Antidepressants during pregnancy linked to autism in kids: Study

The absolute risk of autism was small, so these results should not be considered alarming, researchers said.
A person holds pharmaceutical tablets and capsules in illustration picture. (Reuters)
A person holds pharmaceutical tablets and capsules in illustration picture. (Reuters)

PARIS: Children exposed to antidepressants during pregnancy are more likely to suffer autism, but the added risk is very small and may not, in fact, stem from the drugs, researchers said Wednesday.

The connection between medications used to treat depression and autism in children has shown up in earlier research, but investigators have been unsure whether the link is down to pre-existing illness, the antidepressants, or some other mix of factors.

Seeking a clearer picture, scientists led by Dheeraj Rai at the University of Bristol in western England examined medical records for a quarter of a million individuals aged four to 17 living in Sweden from 2001 to 2011. 

Nearly 5,400 of them were diagnosed with autism spectrum disorder (ASD). 

For the purposes of the study, published in the medical journal BMJ, mothers were divided into three groups.

They comprised those who did not take any antidepressants and showed no signs of mental illness; those who took antidepressants during pregnancy; and mothers with psychiatric disorders who did not take such drugs while pregnant.

Just over four percent of the children exposed to mood-enhancing medications were diagnosed with autism, while just under three percent of children not exposed to antidepressants -- and whose mothers had a history of psychiatric troubles -- were found to be on the spectrum.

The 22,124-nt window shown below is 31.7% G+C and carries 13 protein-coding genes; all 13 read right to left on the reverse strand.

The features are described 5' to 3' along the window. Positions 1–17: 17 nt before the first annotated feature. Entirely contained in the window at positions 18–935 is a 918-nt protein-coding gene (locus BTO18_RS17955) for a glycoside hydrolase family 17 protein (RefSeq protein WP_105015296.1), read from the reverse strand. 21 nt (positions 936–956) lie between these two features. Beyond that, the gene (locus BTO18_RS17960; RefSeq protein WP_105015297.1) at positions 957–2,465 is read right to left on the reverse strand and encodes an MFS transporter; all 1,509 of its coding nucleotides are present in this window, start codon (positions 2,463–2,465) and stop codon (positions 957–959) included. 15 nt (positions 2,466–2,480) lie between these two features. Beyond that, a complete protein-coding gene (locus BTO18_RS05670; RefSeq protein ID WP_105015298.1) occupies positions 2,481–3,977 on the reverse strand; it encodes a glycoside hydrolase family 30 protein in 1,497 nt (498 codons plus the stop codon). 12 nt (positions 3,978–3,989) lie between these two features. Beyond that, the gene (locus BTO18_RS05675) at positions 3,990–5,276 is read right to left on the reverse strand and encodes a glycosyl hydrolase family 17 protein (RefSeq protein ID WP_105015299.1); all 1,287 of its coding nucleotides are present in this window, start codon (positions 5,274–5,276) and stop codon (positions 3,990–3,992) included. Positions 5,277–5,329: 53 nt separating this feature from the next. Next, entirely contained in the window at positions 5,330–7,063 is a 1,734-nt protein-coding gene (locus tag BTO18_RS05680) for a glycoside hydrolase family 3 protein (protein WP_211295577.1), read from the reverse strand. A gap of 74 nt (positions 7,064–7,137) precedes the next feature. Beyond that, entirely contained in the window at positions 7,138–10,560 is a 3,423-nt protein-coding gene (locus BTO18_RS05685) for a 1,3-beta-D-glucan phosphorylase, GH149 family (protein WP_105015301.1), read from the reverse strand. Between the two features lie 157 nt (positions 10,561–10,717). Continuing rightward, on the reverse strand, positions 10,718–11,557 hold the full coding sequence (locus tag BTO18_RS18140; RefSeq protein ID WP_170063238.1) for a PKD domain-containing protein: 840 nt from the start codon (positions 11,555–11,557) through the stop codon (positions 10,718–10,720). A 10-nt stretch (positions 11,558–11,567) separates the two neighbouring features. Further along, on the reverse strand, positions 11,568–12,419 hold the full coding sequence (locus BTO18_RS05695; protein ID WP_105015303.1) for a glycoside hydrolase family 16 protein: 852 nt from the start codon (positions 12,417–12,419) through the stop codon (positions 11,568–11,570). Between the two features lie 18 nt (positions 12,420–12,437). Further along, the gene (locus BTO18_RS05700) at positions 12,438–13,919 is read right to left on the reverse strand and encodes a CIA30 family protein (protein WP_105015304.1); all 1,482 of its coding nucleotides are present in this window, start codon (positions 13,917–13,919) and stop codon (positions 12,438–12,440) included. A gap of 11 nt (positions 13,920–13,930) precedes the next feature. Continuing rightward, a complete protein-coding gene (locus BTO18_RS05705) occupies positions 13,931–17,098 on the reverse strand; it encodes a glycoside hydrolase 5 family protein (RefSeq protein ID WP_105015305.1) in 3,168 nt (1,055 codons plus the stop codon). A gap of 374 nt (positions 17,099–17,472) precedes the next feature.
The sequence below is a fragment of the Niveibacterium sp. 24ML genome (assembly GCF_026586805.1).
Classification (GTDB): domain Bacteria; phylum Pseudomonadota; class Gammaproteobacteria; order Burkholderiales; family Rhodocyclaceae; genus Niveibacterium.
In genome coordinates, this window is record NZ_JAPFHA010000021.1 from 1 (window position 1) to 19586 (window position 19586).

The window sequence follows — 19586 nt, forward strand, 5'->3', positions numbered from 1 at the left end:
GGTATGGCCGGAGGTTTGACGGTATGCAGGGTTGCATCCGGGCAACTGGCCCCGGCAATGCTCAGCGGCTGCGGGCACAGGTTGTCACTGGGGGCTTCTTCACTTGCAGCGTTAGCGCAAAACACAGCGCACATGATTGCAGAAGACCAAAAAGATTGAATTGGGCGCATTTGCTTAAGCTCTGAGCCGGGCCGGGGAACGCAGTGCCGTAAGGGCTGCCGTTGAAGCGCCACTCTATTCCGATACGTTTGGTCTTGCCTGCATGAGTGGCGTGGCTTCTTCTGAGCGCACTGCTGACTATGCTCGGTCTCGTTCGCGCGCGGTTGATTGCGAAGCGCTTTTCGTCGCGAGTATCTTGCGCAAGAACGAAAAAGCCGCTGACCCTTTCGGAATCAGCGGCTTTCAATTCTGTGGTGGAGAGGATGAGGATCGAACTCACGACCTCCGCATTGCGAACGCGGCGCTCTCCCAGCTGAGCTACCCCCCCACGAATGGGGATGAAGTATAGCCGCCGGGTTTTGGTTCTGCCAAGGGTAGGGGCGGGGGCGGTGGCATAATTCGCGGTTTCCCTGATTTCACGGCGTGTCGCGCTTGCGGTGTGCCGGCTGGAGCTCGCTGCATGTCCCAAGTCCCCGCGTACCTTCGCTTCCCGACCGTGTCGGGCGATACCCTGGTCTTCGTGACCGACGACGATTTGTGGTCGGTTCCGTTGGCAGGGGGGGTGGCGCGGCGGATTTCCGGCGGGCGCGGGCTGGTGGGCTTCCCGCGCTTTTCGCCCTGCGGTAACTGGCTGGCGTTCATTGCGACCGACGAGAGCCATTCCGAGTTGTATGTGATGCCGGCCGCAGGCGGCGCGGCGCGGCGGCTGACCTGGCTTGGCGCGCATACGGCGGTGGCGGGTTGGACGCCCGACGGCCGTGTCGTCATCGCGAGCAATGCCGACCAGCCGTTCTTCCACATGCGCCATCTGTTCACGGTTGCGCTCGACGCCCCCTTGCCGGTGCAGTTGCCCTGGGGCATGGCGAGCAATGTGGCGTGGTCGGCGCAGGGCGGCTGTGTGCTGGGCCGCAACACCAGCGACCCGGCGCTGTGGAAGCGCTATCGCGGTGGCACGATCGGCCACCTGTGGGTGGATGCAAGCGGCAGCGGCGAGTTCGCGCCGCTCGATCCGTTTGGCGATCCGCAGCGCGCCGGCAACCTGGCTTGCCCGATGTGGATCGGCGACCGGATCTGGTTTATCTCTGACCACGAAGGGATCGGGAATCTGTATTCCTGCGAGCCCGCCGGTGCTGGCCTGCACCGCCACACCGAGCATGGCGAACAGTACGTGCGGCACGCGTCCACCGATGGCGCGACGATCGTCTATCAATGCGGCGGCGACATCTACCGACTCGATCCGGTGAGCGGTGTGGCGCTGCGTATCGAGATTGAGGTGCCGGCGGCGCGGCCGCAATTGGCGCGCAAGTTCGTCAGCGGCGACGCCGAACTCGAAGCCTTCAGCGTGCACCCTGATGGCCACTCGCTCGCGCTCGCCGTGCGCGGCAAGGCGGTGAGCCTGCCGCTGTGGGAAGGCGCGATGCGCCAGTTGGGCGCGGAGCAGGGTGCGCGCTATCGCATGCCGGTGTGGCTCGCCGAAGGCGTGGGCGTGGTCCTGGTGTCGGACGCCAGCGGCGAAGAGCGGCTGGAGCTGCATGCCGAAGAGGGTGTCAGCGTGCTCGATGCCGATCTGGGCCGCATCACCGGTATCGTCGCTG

The new investigation was not designed to investigate the cause for any link between antidepressants and the disorder.

But even if a cause one day emerges, "the absolute risk of autism was small, so these results should not be considered alarming," the authors said in a statement.

In April, two studies published in the Journal of the American Medical Association (JAMA) also suggested the risk may be lower than previously believed.

Other scientists not involved in the study praised the methodology.

"The risk for ASD is very small," said Michael Craig, a senior lecturer in reproductive and developmental psychiatry at King's College London. 

"However, these results cannot be ignored" and should be followed up, he said.

Autism is a complex disorder of brain development characterised, to varying degrees, by troubled social interactions, difficulty in communicating and repetitive actions or speech. It affects about one in 100 people.

For Ian Jones, the director of the National Centre for Mental Health at Cardiff University, "it is possible that the higher risk of autism is due to the medication, but it may also be due to the effect of the mood disorder for which the medication has been prescribed."

Genetic factors linking mood disorders and autism may also be at play, he added.

Ultimately, it is a matter of measuring pros and cons of treatment, said Michael Bloomfield, a clinical lecturer in psychiatry at University College London.

"As is the case with every medicine, mothers and doctors will need to continue to weigh up the potential risks and benefits of taking antidepressants during pregnancy."

Depression in pregnancy and following childbirth is common, and should be taken seriously, doctors say.

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